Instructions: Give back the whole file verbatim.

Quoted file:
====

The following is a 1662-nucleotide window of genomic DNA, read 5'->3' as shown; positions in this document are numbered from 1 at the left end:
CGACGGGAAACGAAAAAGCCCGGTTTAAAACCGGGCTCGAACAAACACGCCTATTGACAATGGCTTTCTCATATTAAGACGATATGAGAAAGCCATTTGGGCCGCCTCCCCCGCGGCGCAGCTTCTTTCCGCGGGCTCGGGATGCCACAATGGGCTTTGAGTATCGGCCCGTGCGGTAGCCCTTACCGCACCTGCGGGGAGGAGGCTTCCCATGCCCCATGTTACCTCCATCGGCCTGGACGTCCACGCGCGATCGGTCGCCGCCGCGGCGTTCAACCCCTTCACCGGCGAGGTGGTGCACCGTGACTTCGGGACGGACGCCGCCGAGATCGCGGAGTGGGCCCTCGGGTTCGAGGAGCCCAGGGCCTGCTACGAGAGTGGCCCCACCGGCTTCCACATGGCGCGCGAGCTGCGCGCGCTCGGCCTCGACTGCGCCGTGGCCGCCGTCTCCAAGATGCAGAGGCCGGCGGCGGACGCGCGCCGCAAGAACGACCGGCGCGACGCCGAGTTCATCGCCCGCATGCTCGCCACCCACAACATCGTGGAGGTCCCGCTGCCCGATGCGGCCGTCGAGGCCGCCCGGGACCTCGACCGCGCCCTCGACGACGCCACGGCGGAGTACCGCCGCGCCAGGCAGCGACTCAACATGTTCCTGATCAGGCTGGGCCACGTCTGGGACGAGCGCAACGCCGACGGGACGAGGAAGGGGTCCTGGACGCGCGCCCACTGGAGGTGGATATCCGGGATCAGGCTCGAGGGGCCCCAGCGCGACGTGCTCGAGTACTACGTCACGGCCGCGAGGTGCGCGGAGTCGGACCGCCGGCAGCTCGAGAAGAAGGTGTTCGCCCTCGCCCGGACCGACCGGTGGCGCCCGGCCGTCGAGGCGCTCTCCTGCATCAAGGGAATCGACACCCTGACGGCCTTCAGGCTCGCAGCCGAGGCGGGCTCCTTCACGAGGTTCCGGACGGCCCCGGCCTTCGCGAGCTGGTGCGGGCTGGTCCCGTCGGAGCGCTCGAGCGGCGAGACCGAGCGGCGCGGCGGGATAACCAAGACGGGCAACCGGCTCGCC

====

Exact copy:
The following is a 1662-nucleotide window of genomic DNA, read 5'->3' as shown; positions in this document are numbered from 1 at the left end:
CGACGGGAAACGAAAAAGCCCGGTTTAAAACCGGGCTCGAACAAACACGCCTATTGACAATGGCTTTCTCATATTAAGACGATATGAGAAAGCCATTTGGGCCGCCTCCCCCGCGGCGCAGCTTCTTTCCGCGGGCTCGGGATGCCACAATGGGCTTTGAGTATCGGCCCGTGCGGTAGCCCTTACCGCACCTGCGGGGAGGAGGCTTCCCATGCCCCATGTTACCTCCATCGGCCTGGACGTCCACGCGCGATCGGTCGCCGCCGCGGCGTTCAACCCCTTCACCGGCGAGGTGGTGCACCGTGACTTCGGGACGGACGCCGCCGAGATCGCGGAGTGGGCCCTCGGGTTCGAGGAGCCCAGGGCCTGCTACGAGAGTGGCCCCACCGGCTTCCACATGGCGCGCGAGCTGCGCGCGCTCGGCCTCGACTGCGCCGTGGCCGCCGTCTCCAAGATGCAGAGGCCGGCGGCGGACGCGCGCCGCAAGAACGACCGGCGCGACGCCGAGTTCATCGCCCGCATGCTCGCCACCCACAACATCGTGGAGGTCCCGCTGCCCGATGCGGCCGTCGAGGCCGCCCGGGACCTCGACCGCGCCCTCGACGACGCCACGGCGGAGTACCGCCGCGCCAGGCAGCGACTCAACATGTTCCTGATCAGGCTGGGCCACGTCTGGGACGAGCGCAACGCCGACGGGACGAGGAAGGGGTCCTGGACGCGCGCCCACTGGAGGTGGATATCCGGGATCAGGCTCGAGGGGCCCCAGCGCGACGTGCTCGAGTACTACGTCACGGCCGCGAGGTGCGCGGAGTCGGACCGCCGGCAGCTCGAGAAGAAGGTGTTCGCCCTCGCCCGGACCGACCGGTGGCGCCCGGCCGTCGAGGCGCTCTCCTGCATCAAGGGAATCGACACCCTGACGGCCTTCAGGCTCGCAGCCGAGGCGGGCTCCTTCACGAGGTTCCGGACGGCCCCGGCCTTCGCGAGCTGGTGCGGGCTGGTCCCGTCGGAGCGCTCGAGCGGCGAGACCGAGCGGCGCGGCGGGATAACCAAGACGGGCAACCGGCTCGCC